A Noble and Potent Lady: Katherine Campbell, Countess of Crawford
Mary Verschuur (2006)
Katherine Campbell was the granddaughter of Archibald, second earl of Argyll. She was first married to James, master of Ogilvy and later to David Lindsay of Edzell, ninth earl of Crawford. Katherine lived through the ‘rough wooings’ and the Scottish Reformation. She outlived both her husbands and was no doubt fortunate that despite the fact that she was a very eligible widow in 1559, she was not required to marry again. This, however, did not ensure for her a genteel retirement.
The dowager Countess of Crawford was faced with bringing up all of her children in the politically and religiously unstable environment of the 1560s. She had given birth to the heirs to Airlie and Edzell and to ten other children besides. Dr Verschuur tells the story of Katherine’s successful management of her own and her children’s affairs in those turbulent times. Her surviving letters, papers and records of her numerous court appearances form the nucleus around which this portrait of A Noble and Potent Lady is drawn.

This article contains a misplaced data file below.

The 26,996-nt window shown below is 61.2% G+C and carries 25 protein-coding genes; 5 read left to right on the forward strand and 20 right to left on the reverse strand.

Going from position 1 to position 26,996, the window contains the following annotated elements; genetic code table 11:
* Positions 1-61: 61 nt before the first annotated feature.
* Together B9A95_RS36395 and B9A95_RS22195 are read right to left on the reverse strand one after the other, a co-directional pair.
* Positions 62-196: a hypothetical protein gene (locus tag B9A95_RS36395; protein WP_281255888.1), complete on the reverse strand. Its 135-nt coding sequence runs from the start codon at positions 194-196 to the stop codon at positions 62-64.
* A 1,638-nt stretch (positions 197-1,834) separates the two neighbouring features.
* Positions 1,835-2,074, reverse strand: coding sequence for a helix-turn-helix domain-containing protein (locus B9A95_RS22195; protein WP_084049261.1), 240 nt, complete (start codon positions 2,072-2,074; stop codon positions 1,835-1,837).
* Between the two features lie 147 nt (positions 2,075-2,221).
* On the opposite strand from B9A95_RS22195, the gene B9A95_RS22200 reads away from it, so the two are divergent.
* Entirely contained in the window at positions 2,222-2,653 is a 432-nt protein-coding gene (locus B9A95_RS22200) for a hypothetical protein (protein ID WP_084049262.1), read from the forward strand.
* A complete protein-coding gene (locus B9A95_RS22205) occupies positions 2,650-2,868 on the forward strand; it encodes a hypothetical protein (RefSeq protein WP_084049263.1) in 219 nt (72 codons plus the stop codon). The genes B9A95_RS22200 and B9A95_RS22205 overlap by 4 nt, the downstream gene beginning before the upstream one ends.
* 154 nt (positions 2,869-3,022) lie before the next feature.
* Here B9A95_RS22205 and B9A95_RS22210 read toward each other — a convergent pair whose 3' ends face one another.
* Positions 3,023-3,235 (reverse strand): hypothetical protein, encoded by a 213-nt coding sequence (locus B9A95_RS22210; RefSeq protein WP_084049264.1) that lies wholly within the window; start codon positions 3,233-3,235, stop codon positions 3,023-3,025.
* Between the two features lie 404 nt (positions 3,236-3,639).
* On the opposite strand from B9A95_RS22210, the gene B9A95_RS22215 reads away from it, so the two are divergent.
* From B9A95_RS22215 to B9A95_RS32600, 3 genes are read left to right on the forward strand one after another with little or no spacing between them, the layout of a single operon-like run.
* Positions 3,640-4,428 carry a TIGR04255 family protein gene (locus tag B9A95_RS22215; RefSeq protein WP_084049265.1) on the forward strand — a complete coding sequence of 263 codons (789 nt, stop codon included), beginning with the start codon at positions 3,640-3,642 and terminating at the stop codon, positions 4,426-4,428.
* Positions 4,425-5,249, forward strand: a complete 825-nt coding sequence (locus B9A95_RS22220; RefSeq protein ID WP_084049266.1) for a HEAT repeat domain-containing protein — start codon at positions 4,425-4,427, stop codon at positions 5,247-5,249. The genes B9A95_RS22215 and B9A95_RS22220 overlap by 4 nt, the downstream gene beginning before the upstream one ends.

Mary Verschuur lives in Omaha (USA) but was born and raised in Perth. Her undergraduate studies in the US led to an MA in History after which she returned to her native land to complete a PhD in Scottish history at the University of Glasgow, awarded in 1985. Dr Verschuur’s publications include a monograph on Perth at the time of the Reformation entitled, Politics or Religion? Successes and Failures in the Reformation of the Town of Perth 1540-1570 (Dunedin Academic Press, 2006).
ISBN 978 0 900019 43 2
121 pages, 5 monochrome illustrations